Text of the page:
April 20, 2020 - First-year University of Houston Law Center students learned how to make the most of their summer job experience during the Passport to Success - Professional Development Series: Session IV entitled, "You've Landed: X Marks the Spot. Making the Most of Your Dream Destination."
This webinar was presented in April by Assistant Dean of Career Development Tiffany Tucker, Assistant Directors for Career Development Paul Klinger and Anton Montaño and Amy Sladczyk Hancock, Director of Legal Talent and Human Resources at McDowell Hetherington LLP.
“This Career Development Office program was the fourth of four mandatory 1L professional development sessions. First-year students were provided job search guidance to secure a summer legal position, tips for successful 1L summer legal employment, and a discussion of summer legal employment hypothetical scenarios to teach students how to respond professionally during the most common legal workplace situations,” Tucker said.
The webinar was recorded for students’ viewing throughout the semester.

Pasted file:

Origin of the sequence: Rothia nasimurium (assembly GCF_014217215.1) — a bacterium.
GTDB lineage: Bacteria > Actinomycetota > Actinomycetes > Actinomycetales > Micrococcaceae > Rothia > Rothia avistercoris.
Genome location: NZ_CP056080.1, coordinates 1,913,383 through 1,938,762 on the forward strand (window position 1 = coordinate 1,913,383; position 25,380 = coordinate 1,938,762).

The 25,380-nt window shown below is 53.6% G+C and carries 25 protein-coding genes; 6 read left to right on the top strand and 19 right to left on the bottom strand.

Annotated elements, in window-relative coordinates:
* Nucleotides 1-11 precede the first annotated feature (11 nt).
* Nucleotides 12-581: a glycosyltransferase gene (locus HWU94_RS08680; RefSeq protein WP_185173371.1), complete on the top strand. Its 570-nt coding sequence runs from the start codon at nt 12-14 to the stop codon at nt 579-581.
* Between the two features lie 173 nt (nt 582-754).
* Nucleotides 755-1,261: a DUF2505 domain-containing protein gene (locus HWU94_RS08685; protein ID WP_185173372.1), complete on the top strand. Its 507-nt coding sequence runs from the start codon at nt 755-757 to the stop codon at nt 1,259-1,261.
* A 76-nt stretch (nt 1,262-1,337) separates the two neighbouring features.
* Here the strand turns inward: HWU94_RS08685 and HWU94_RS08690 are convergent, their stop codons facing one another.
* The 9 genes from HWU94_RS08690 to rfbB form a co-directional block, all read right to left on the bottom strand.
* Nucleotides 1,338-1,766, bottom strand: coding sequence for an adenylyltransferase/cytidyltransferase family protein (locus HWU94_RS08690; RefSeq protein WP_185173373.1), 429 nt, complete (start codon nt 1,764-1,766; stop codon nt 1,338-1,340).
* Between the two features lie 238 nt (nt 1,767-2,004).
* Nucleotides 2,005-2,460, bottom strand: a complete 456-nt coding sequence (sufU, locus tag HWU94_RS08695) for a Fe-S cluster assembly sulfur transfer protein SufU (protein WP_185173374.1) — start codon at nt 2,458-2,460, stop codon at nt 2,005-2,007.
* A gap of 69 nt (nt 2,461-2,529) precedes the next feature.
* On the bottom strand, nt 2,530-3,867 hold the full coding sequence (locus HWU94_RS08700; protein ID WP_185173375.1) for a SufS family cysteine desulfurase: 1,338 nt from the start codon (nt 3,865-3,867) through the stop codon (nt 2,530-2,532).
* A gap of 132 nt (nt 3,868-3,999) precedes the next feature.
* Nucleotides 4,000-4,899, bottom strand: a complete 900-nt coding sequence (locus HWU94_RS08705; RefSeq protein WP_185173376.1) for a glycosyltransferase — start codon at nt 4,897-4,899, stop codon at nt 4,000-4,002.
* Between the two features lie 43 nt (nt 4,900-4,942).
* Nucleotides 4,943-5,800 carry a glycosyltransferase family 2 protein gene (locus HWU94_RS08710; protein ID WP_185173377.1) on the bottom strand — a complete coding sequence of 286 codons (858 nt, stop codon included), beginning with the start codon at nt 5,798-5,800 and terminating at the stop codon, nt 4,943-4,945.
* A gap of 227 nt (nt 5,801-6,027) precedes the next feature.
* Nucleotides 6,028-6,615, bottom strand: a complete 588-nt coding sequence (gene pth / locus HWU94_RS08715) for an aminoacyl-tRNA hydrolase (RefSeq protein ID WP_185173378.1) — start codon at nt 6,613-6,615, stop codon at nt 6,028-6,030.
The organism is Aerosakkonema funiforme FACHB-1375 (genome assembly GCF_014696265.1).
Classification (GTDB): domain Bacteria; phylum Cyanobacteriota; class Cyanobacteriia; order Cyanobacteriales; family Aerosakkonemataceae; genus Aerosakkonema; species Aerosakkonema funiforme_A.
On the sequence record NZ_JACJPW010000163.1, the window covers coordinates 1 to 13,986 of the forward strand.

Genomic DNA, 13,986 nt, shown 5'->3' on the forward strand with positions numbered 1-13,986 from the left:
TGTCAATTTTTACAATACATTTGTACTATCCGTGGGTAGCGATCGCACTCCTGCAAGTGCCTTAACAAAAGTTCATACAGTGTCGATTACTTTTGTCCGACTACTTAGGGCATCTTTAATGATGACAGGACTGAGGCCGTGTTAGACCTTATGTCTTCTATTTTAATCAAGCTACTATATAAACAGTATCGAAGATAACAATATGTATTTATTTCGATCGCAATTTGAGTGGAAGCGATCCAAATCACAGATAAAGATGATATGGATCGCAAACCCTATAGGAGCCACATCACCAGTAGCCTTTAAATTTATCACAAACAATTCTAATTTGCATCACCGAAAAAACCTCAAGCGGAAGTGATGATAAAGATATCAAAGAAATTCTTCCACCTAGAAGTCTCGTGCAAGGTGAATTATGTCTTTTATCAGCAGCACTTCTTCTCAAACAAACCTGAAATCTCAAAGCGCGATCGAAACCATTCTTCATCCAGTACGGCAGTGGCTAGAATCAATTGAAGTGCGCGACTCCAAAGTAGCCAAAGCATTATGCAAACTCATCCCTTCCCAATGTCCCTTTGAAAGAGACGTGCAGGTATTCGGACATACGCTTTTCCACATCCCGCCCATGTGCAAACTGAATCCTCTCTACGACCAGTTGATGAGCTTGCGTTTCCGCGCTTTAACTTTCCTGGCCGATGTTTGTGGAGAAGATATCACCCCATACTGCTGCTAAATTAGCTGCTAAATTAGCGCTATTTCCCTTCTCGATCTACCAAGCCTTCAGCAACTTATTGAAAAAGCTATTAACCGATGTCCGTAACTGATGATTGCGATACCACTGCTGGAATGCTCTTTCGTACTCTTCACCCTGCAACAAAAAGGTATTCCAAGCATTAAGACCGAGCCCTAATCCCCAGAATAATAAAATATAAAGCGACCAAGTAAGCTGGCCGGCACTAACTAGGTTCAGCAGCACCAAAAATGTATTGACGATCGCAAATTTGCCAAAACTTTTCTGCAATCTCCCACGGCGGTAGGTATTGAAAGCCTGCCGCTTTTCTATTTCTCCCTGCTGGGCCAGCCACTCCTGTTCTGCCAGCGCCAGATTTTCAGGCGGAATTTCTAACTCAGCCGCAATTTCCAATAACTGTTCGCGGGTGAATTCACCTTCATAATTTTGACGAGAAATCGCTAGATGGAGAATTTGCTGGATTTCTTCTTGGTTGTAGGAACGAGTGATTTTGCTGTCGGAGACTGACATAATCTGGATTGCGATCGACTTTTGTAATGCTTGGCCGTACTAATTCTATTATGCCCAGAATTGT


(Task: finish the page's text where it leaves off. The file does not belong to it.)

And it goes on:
“As students navigate many challenges at this time, this presentation provides ongoing professional development training to ensure the career success of UHLC students in remote environments, as well as in real life.”
Among key pieces of advice were for students to be prepared to interview for a job via telephone or video conference. Attendees were encouraged to arrange for mock interviews with the Career Development Office and to know their resumes, including academic and work history, before the interview.
Hancock described summer employment opportunities as “multi-week interviews” and presented professional etiquette and best practices from clients, partners, and associates.
Clients urged summer interns to leave their egos at the door, to make every attempt to return phone calls and emails within two hours, meet deadlines, practice proper email etiquette, to work efficiently and to advise clients of problems as soon as they arise.
“Partners of law firms encourage summer associates to work hard to be an attorney that people want to work with, to treat partners, senior associates, co-workers and superiors like clients, and to remember that client development efforts are just as important as billable hours,” said Hancock.
“Firm associates said students should understand their role in a transaction, case or any other matter, be available, pay attention to detail, ask questions, be communicative, and take ownership of their work.”